The Madness of Brexit – Why Leaving The EU was a Bad Idea

Brexit - Leaving The EU
Photo by Robert Mandel

It is almost three years since the people of Britain voted by a narrow margin in favour of leaving the EU.
The prime Minister if the time, David Cameron (who was in favour of remaining in Europe), succumbed to pressure from his Eurosceptic colleagues in the Conservative Party to settle the question once and for all by means of a referendum.

David_Cameron & Teresa May
David_Cameron & Teresa May (ukhomeoffice)

Campaign Promises

The Leave faction conducted a vigorous campaign persuading the British people what a great thing it would be for Britain to take control of its own trade, make their own decisions about immigration and gain “independence from Europe”.
They made promises about reinvigorating the poorer areas of Britain, creating thousands of new jobs, redirecting billions of pounds which were being paid to Europe to the Health Services and lots more.
They created a vision of an independent, prosperous and happy Britain like they had in the “old days”.

The Remain group, on the other hand, did a very lack-lustre campaign, apparently thinking that the British people would overwhelmingly reject the idea of leaving the EU.

Britain woke up on 24th June 2016 to find that the referendum result was that 51.9% of voters voted to leava the EU.

Teresa May takes Over

David Cameron stepped down and Teresa May (who was in favour of remaining) took over as prime Minister and embarked on a mission to implement “the will of the people”. Many other leading Brexiteers including Nigel Farage, leader of UKIP, stepped back also.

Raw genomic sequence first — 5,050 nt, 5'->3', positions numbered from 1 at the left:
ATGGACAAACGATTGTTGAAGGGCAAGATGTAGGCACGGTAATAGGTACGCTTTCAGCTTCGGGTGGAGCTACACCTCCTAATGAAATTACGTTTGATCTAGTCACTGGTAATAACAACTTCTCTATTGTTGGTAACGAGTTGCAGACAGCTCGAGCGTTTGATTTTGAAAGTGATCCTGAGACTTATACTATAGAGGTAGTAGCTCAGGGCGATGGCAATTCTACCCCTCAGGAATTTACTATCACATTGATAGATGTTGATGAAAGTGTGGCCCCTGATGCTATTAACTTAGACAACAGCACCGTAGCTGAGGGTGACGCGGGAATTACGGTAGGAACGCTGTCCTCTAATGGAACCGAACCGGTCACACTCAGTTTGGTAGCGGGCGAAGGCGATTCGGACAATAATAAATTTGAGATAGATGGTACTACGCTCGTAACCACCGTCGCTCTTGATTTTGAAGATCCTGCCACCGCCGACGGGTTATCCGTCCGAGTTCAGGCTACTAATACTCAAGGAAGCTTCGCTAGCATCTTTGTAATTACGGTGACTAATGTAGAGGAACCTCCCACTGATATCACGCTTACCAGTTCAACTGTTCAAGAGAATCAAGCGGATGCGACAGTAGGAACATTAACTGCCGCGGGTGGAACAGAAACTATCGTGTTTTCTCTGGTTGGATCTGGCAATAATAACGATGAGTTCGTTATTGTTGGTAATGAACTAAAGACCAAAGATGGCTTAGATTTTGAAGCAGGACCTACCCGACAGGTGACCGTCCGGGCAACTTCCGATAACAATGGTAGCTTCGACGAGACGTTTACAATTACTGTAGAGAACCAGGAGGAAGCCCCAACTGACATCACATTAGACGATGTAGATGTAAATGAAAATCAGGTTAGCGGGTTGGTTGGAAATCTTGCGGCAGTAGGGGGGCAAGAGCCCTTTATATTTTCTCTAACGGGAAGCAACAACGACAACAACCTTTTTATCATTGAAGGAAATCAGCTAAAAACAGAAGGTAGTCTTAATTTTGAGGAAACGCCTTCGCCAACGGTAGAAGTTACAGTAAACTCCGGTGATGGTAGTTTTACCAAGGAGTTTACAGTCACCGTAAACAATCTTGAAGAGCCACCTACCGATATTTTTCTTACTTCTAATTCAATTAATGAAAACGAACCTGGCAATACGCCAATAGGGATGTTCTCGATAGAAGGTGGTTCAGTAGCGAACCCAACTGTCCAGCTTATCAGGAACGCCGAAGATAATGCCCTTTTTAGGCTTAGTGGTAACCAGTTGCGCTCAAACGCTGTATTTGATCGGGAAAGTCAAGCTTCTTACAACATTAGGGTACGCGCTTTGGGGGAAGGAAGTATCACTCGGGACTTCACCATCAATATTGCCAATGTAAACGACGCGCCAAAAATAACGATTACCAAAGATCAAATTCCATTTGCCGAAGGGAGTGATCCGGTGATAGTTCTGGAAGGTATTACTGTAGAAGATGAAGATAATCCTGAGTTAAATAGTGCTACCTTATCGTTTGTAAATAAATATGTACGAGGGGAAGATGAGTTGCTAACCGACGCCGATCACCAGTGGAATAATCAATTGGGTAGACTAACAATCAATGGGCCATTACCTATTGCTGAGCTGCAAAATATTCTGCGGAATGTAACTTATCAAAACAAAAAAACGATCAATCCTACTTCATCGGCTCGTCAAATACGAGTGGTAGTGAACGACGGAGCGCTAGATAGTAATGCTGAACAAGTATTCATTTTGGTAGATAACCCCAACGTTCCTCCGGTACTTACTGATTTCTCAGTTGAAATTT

And so, three years later, after tortuous negotiations with the EU, the British House of Commons has failed to implement the deal which was negotiated and the red line date of 29th March 2019 when Britain was set to leave the EU has passed, Britain is in chaos and there is a real fear that Britain will “crash out” with no deal.
Some hard line Brexiteers are in favour of a no deal Brexit but, so far, the majority of MPs are against it.
If Brexit does happen, it is now very unlikely that it will be anything like the Brexit which was first promised.

A New Referendum?

There is a growing sentiment in favour of a second referendum. Now, many realize that leaving Europe may not have been such a good idea after all.
The promised prosperity is a fading dream as businesses realize the disruption to trade, the extra bureaucracy, the uncertainty in the markets are likely to cause serious economic problems.

Already some manufacturing industries have indicated that they are moving out and financial services are moving all or part of their operations to Europe with a loss of jobs in Britain.
The uncertainty and the ongoing ‘farce’ in the house of Commons is causing Britain to lose its reputation as a mainstay of business and democracy.

The fear of serious political problems in Northern Ireland caused by a hard border is also a great concern.

If the people knew then what they know now would they vote to leave?

map of europeEconomic Suicide

The headline on Thomas Friedman’s article in the New York Times about Brexit on 2nd April 2019 reads: “The United Kingdom Has Gone Mad”
In it he states that:
“What we’re seeing is a country that’s determined to commit economic suicide but can’t even agree on how to kill itself. It is an epic failure of political leadership.”

Brexit Means a Weaker Britain and a Weaker Europe

The Brexiteers want Britain to retreat into a narrow nationalism which seems to deny the globalisation and interconnectedness of the modern world.
Their leaving will weaken both themselves and Europe and leave them more vulnerable to the economic, social and military predations of the big world powers.
A strong British voice in Europe could maintain Britain’s influence in Europe and the world and help itself and Europe to remain prosperous and secure.